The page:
MOSCOW – On April 13, ambulance driver Dmitry Belyakov rushed to Zheleznodorozhny, a city just outside Moscow, to pick up a woman in her early 40s with a suspected coronavirus infection.
A central hotline directed him to a hospital in Voskresensk, a suburb 90 kilometers away, that specializes in COVID-19 cases. But when he got there, he was told six other ambulances had arrived in the meantime and there were now no free beds.
“We waited there for over an hour, making calls and trying to find a hospital that would take us,” Belyakov said in a phone interview. “In the end, they told me: ‘Figure it out yourself.’”
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His direct supervisor eventually called to say the Zheleznodorozhny inpatient clinic would make space for the patient. Belyakov set off on his way back to the city he had left hours earlier. He was home by midnight.
Belyakov, an 18-year veteran of Moscow’s ambulance service, considers himself lucky. Some colleagues have made longer journeys to find places for patients, he said, trying hospitals in three towns; one reported traveling 190 kilometers to find a medical facility that was not full to capacity.
Russia seemed like an outlier for weeks as the coronavirus spread across Europe, the United States, and elsewhere. But since early April, the illness has taken a firm hold in the world’s largest country, with the official number of confirmed cases rising each day – even as suspicions persist that those official figures may not reflect the real scale of the epidemic within its borders.
Now, with confirmed cases exceeding 42,000 and the official death toll from the virus at 361, medical workers across the country are scrambling to keep pace. In Moscow, where over half of the cases have been registered, the health-care system is already being stretched to the limit.
A month ago, President Vladimir Putin insisted his government had “managed to prevent the mass penetration and spread of the illness in Russia.” But on the same day that Belyakov struggled to place his patient, Putin reversed his tone, painting a much bleaker picture of Russia’s battle with the virus.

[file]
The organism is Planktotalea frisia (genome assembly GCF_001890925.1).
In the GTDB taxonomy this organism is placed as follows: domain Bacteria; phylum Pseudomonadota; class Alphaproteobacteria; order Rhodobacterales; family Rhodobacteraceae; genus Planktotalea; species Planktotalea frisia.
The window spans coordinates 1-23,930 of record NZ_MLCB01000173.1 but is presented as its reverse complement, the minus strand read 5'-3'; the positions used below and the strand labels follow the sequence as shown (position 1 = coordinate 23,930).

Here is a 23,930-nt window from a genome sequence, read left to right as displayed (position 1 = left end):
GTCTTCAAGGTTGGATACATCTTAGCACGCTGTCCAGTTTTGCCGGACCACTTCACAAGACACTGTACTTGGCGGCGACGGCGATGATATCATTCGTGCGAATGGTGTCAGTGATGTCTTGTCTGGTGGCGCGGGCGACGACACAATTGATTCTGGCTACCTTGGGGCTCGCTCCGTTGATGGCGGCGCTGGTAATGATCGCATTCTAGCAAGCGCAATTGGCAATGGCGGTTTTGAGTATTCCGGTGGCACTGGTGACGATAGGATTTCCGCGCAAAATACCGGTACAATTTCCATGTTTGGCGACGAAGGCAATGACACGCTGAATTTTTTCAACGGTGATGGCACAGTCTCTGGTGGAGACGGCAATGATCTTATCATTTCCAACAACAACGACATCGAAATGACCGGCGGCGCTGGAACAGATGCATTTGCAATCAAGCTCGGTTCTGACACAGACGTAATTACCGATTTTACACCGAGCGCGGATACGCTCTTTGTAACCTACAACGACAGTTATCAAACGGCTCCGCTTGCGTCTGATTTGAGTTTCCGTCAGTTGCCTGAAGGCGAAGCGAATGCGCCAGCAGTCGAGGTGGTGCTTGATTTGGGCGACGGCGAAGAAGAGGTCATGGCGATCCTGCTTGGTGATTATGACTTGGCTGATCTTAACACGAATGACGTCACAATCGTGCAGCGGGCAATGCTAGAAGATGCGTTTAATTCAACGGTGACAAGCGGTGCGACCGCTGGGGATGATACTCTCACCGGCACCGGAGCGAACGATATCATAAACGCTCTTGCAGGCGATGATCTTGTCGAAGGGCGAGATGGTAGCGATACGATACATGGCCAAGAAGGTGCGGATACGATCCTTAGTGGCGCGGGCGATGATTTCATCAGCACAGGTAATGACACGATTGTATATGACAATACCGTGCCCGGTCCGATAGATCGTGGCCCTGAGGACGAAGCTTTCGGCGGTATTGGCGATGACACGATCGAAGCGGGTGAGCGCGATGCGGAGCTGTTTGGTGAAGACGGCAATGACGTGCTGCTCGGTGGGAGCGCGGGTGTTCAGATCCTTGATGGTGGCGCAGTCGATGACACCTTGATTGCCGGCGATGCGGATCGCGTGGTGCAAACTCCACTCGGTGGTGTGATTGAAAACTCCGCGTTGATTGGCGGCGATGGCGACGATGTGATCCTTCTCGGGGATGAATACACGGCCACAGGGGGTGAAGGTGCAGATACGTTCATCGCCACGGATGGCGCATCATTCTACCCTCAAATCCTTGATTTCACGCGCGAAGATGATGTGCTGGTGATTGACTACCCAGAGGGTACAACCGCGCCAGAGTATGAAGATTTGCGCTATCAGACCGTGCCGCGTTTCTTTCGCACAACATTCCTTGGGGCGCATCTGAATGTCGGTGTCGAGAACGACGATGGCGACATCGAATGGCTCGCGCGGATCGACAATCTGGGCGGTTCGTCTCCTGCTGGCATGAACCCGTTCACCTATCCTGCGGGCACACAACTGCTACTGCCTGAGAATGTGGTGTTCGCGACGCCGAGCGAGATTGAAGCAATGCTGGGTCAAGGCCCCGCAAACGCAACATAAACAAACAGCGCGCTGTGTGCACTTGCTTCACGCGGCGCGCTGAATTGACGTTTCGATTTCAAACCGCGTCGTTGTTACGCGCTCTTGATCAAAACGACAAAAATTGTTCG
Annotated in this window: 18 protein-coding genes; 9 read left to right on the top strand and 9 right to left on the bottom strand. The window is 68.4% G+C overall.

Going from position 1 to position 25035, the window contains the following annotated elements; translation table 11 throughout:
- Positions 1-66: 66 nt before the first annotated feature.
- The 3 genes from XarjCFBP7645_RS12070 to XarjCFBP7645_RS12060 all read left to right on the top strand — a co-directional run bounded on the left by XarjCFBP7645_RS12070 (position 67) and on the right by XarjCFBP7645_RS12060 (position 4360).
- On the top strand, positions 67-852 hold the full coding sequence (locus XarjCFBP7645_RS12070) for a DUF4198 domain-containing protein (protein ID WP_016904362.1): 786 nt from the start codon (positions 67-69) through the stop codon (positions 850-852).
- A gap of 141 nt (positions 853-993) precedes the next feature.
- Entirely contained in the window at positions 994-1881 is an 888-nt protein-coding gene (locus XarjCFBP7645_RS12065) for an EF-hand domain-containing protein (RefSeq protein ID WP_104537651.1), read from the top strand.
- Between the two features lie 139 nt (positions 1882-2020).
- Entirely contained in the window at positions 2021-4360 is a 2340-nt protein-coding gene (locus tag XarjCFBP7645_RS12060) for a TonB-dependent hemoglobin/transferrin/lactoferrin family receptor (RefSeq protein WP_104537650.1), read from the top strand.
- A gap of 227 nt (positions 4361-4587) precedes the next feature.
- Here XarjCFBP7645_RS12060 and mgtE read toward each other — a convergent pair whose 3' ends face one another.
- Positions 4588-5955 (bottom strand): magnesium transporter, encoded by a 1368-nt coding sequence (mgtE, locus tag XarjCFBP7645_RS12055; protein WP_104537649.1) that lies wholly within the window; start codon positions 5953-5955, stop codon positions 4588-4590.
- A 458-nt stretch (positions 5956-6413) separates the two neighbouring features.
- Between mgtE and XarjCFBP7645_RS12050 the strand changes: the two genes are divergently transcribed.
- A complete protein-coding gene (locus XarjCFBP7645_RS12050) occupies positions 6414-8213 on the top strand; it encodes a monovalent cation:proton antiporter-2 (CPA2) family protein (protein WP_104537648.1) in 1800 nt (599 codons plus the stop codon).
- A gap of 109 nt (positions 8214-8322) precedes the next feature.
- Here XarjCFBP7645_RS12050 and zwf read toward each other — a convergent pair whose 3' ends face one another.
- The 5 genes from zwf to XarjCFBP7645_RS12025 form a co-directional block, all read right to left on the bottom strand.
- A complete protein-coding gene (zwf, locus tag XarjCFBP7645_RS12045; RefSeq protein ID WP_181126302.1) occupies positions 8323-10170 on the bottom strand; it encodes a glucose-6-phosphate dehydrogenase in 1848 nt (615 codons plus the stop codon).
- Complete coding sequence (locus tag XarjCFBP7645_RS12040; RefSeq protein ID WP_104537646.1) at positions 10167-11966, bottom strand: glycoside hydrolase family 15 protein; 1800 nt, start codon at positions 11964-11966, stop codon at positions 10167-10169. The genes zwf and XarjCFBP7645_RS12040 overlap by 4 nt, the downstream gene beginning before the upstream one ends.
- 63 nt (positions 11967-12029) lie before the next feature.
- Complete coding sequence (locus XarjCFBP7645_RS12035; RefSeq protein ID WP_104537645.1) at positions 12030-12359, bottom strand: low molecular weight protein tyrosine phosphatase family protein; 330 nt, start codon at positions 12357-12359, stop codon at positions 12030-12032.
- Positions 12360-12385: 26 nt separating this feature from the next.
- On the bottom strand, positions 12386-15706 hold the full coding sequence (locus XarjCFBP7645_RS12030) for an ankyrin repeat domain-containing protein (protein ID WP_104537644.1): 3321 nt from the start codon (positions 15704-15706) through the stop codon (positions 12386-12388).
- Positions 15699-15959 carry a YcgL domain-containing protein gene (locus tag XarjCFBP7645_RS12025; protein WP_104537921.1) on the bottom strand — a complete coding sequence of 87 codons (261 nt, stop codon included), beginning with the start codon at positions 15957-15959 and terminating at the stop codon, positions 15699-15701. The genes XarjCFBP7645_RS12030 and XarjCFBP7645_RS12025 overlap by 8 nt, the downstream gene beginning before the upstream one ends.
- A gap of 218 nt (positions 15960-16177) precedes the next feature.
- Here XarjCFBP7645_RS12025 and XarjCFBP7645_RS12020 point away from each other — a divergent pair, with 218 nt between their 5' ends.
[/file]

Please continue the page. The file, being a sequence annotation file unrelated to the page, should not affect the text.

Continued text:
“We have many problems and nothing to brag about here. And there’s no point in relaxing,” Putin said in a video call with regional governors from his official residence outside Moscow. “We have not passed the peak of this epidemic.”
Putin spoke the same day Russia recorded what was then its highest single-day spike in cases, with 2,558 new patients. By April 17, a new record – more than 4,000 new cases -- had been set.
“All of Moscow’s inpatient and intensive and emergency units are working to extra capacity,” an official at the city’s coronavirus crisis center was cited as saying by the newspaper RBC on April 11. “All patients delivered by ambulance will be placed under care and will receive the necessary medical assistance.”
Moscow’s Health Department said on April 14 that at least two dozen hospitals in the city were being transformed into dedicated coronavirus treatment centers. The city could run out of hospital beds within two or three weeks, it warned.
At Hospital No. 15 in western Moscow, doctor Irina Sheikina says beds have already run out. The hospital had 1,492 patients as of April 17 and only 1,300 beds. Wards were being expanded to accommodate the influx, almost all of which is due to COVID-19, she said.